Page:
RKO Proctor's Theatre

116 Market Street,
Newark, NJ 07102

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Showing 26 - 50 of 53 comments

Warren G. Harris
Warren G. Harris on July 18, 2007 at 10:35 am

It does seem weird that Proctor’s has just been standing there for decades, waiting to collapse of negligence. Who owns it? If the City of Newark, I guess it has more urgent priorities.

sdoerr
sdoerr on July 18, 2007 at 9:54 am

Amazing set of theaters in the building based on the photos posted above. Such a shame its just another decaying piece of our history.

Warren G. Harris
Warren G. Harris on July 9, 2007 at 6:56 am

Proctor’s was definitely operating in 1945, but by that time was known as RKO Proctor’s. But I would guess that the commercial premises that went with it were always called just the Proctor Theatre Building.

pepdot
pepdot on July 9, 2007 at 3:41 am

..sorry – yes Market street is correct

My father was a postmaster onboard the USS New York in 1945 …. so thought the contact could have been while he was in the Navy

He would be 84 years old

Warren G. Harris
Warren G. Harris on July 8, 2007 at 1:03 pm

I would guess that the theatre was operating at the time. How old was your father when he died? You appparently typed the address incorrectly. The theatre was/is at 116 Market Street, not “Mark Street.”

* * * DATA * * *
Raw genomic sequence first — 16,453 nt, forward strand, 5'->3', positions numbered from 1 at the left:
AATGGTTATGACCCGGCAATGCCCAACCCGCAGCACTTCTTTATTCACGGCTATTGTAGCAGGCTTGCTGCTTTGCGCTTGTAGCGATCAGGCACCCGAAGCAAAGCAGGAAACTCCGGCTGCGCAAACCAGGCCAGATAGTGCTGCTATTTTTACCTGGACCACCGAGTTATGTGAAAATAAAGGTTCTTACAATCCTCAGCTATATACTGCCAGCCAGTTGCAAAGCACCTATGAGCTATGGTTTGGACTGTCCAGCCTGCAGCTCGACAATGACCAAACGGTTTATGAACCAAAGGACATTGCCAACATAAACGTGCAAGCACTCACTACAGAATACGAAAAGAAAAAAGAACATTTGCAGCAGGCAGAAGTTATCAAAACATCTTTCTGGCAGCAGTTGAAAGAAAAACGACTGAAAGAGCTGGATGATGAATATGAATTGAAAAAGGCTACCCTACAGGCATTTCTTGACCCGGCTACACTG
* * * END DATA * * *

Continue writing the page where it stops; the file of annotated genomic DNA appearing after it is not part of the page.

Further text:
pepdot
pepdot on July 8, 2007 at 10:34 am

I found among my fathers papers a business card

Peter
Beauty Shoppe
Complete Beauty Service
Permanent Wave Specialist
116 Mark Street Newark, N. J.
Proctor Theatre Buidling
Market 2-6890
on the back is a pencil note 3:00 Call Pete

would this have been during the time the theatre was active ?

kencmcintyre
kencmcintyre on March 19, 2007 at 12:55 pm

Here is a 1987 photo by Michael Putnam:
http://tinyurl.com/2cuw93

rdabrowski
rdabrowski on September 18, 2006 at 5:49 pm

Warren, I have added substantially to John William Merrow’s biography at: http://en.wikipedia.org/wiki/John_William_Merrow
He was my great-uncle. If it was you who put him up on wikipedia, thanks.

BobFurmanek
BobFurmanek on November 21, 2005 at 4:57 am

Warren is correct. Those postcards are not the RKO Proctor’s on Market Street.

Warren G. Harris
Warren G. Harris on November 19, 2005 at 4:37 am

I’m not 100% sure, TC, but I think that the two postcards are not of this theatre but of the Park Place Theatre, which was Proctor’s first theatre in Newark. Aftter he built the Palace and its Roof Theatre, the Park Place became a cinema, first as the Bijou and then (and finally) as the Fox Terminal.

teecee
teecee on November 19, 2005 at 3:48 am

Another old postcard:
View link

Warren G. Harris
Warren G. Harris on August 26, 2005 at 4:40 am

Here’s a 1940s view of the upstairs auditorium, by which time it had been re-decorated with an oriental motif, perhaps in emulation of the similar Japanese Garden in Manhattan:
www.i8.photobucket.com/albums/a18/Warrengwhiz/135-3569_IMG.jpg

Warren G. Harris
Warren G. Harris on August 1, 2005 at 12:48 pm

Here’s a 1986 image of the main auditorium. God only knows what it looks like in 2005:
www.i8.photobucket.com/albums/a18/Warrengwhiz/131-3110_IMG.jpg

RobertR
RobertR on July 18, 2005 at 3:01 pm

Here is an ad from when RKO opened the Penthouse cinema upstairs
View link

teecee
teecee on July 6, 2005 at 3:18 am

One of Fred Astaire’s earliest performances was at this theater on
July 23-28 1907.